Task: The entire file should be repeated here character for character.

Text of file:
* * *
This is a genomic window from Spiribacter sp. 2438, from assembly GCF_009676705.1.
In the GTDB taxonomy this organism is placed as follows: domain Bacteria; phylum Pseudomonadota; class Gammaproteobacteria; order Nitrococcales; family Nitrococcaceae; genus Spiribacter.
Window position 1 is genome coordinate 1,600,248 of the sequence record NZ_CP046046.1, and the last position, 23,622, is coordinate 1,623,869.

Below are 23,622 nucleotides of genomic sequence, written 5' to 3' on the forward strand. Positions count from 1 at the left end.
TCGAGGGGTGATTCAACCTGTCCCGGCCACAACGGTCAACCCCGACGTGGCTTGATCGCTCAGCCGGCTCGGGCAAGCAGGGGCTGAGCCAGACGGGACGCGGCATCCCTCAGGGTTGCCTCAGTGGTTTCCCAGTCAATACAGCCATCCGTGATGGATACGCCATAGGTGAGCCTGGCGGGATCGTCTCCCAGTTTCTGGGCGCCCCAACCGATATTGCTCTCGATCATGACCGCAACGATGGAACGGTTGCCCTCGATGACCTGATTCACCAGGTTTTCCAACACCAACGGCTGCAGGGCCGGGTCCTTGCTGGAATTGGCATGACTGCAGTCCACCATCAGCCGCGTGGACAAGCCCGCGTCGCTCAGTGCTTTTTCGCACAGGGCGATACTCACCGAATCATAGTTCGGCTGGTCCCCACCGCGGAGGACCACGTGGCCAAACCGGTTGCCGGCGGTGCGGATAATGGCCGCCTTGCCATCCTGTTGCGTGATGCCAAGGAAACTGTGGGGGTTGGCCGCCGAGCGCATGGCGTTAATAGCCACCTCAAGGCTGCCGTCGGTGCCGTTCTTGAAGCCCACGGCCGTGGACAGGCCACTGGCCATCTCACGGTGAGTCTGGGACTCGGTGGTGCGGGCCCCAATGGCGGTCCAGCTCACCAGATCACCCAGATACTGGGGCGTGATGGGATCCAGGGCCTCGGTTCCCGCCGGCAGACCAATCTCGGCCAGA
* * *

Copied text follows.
This is a genomic window from Spiribacter sp. 2438, from assembly GCF_009676705.1.
In the GTDB taxonomy this organism is placed as follows: domain Bacteria; phylum Pseudomonadota; class Gammaproteobacteria; order Nitrococcales; family Nitrococcaceae; genus Spiribacter.
Window position 1 is genome coordinate 1,600,248 of the sequence record NZ_CP046046.1, and the last position, 23,622, is coordinate 1,623,869.

Below are 23,622 nucleotides of genomic sequence, written 5' to 3' on the forward strand. Positions count from 1 at the left end.
TCGAGGGGTGATTCAACCTGTCCCGGCCACAACGGTCAACCCCGACGTGGCTTGATCGCTCAGCCGGCTCGGGCAAGCAGGGGCTGAGCCAGACGGGACGCGGCATCCCTCAGGGTTGCCTCAGTGGTTTCCCAGTCAATACAGCCATCCGTGATGGATACGCCATAGGTGAGCCTGGCGGGATCGTCTCCCAGTTTCTGGGCGCCCCAACCGATATTGCTCTCGATCATGACCGCAACGATGGAACGGTTGCCCTCGATGACCTGATTCACCAGGTTTTCCAACACCAACGGCTGCAGGGCCGGGTCCTTGCTGGAATTGGCATGACTGCAGTCCACCATCAGCCGCGTGGACAAGCCCGCGTCGCTCAGTGCTTTTTCGCACAGGGCGATACTCACCGAATCATAGTTCGGCTGGTCCCCACCGCGGAGGACCACGTGGCCAAACCGGTTGCCGGCGGTGCGGATAATGGCCGCCTTGCCATCCTGTTGCGTGATGCCAAGGAAACTGTGGGGGTTGGCCGCCGAGCGCATGGCGTTAATAGCCACCTCAAGGCTGCCGTCGGTGCCGTTCTTGAAGCCCACGGCCGTGGACAGGCCACTGGCCATCTCACGGTGAGTCTGGGACTCGGTGGTGCGGGCCCCAATGGCGGTCCAGCTCACCAGATCACCCAGATACTGGGGCGTGATGGGATCCAGGGCCTCGGTTCCCGCCGGCAGACCAATCTCGGCCAGA